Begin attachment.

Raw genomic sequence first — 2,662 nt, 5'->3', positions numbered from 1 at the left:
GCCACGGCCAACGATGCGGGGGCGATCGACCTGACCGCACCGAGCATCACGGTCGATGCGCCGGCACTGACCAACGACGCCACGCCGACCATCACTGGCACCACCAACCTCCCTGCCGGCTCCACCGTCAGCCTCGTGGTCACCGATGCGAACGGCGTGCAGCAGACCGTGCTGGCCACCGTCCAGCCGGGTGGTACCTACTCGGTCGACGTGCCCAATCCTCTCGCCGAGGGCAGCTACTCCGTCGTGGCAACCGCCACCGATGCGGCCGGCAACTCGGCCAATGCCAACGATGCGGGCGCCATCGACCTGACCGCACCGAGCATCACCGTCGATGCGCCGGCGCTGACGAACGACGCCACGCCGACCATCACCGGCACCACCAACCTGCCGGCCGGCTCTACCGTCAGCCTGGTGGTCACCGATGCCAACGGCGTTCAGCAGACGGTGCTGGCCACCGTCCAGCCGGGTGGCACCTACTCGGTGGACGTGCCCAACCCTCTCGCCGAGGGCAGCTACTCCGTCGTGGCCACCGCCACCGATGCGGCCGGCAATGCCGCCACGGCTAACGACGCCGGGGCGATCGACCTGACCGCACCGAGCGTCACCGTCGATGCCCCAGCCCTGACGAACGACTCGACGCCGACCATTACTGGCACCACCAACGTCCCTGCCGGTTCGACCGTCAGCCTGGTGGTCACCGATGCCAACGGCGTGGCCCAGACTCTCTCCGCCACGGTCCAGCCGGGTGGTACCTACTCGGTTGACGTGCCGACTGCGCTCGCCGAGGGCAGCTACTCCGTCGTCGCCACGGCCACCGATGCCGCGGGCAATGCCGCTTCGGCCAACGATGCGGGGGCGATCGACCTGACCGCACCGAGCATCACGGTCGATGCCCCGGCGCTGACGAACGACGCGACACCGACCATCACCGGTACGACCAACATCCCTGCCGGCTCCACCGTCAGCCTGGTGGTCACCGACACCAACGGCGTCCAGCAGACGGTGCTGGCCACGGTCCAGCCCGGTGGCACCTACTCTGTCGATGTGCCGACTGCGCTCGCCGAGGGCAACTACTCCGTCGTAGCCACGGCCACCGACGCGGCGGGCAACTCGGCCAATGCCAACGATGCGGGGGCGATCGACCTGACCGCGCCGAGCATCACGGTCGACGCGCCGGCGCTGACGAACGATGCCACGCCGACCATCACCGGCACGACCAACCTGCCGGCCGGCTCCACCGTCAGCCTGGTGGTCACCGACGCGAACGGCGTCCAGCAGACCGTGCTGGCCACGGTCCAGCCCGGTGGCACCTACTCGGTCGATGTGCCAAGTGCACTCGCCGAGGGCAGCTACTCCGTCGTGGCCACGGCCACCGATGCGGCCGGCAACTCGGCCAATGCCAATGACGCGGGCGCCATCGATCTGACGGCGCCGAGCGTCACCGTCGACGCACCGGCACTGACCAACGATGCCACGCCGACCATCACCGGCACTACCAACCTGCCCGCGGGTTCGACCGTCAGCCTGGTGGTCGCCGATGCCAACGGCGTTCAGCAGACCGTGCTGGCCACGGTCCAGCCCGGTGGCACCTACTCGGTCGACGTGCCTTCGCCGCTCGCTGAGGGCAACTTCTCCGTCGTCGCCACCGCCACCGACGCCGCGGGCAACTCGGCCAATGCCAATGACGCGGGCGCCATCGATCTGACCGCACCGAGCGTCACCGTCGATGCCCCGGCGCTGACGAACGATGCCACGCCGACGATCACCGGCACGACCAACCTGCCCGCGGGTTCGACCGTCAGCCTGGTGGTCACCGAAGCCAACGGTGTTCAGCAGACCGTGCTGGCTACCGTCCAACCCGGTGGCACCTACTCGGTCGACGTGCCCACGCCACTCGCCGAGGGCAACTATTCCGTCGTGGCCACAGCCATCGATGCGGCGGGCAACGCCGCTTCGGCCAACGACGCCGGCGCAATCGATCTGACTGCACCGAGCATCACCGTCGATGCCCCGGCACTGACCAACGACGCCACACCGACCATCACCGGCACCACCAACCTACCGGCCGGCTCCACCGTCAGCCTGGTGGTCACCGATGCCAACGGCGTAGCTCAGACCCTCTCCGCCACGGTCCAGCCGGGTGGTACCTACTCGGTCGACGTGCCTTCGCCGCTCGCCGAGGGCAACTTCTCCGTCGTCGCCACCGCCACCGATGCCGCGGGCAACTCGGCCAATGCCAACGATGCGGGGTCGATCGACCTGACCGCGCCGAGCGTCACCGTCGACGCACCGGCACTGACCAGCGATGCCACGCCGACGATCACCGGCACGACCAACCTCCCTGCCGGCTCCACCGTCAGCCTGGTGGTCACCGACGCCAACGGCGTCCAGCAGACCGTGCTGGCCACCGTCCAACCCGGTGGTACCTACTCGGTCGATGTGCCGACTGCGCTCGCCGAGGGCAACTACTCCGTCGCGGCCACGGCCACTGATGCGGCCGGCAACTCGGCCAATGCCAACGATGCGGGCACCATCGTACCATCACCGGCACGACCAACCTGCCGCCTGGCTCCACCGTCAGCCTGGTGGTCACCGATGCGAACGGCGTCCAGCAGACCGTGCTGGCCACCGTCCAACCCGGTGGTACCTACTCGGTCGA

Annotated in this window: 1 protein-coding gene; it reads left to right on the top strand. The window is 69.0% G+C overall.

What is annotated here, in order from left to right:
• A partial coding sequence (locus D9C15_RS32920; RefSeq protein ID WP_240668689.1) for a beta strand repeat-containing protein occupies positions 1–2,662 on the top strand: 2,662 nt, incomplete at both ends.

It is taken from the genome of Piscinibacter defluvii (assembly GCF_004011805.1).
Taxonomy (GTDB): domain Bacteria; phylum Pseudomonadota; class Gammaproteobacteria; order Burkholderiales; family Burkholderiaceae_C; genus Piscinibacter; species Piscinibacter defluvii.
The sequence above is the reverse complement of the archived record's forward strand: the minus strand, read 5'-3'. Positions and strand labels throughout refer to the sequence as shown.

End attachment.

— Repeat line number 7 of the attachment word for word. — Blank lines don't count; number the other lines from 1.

Taxonomy (GTDB): domain Bacteria; phylum Pseudomonadota; class Gammaproteobacteria; order Burkholderiales; family Burkholderiaceae_C; genus Piscinibacter; species Piscinibacter defluvii.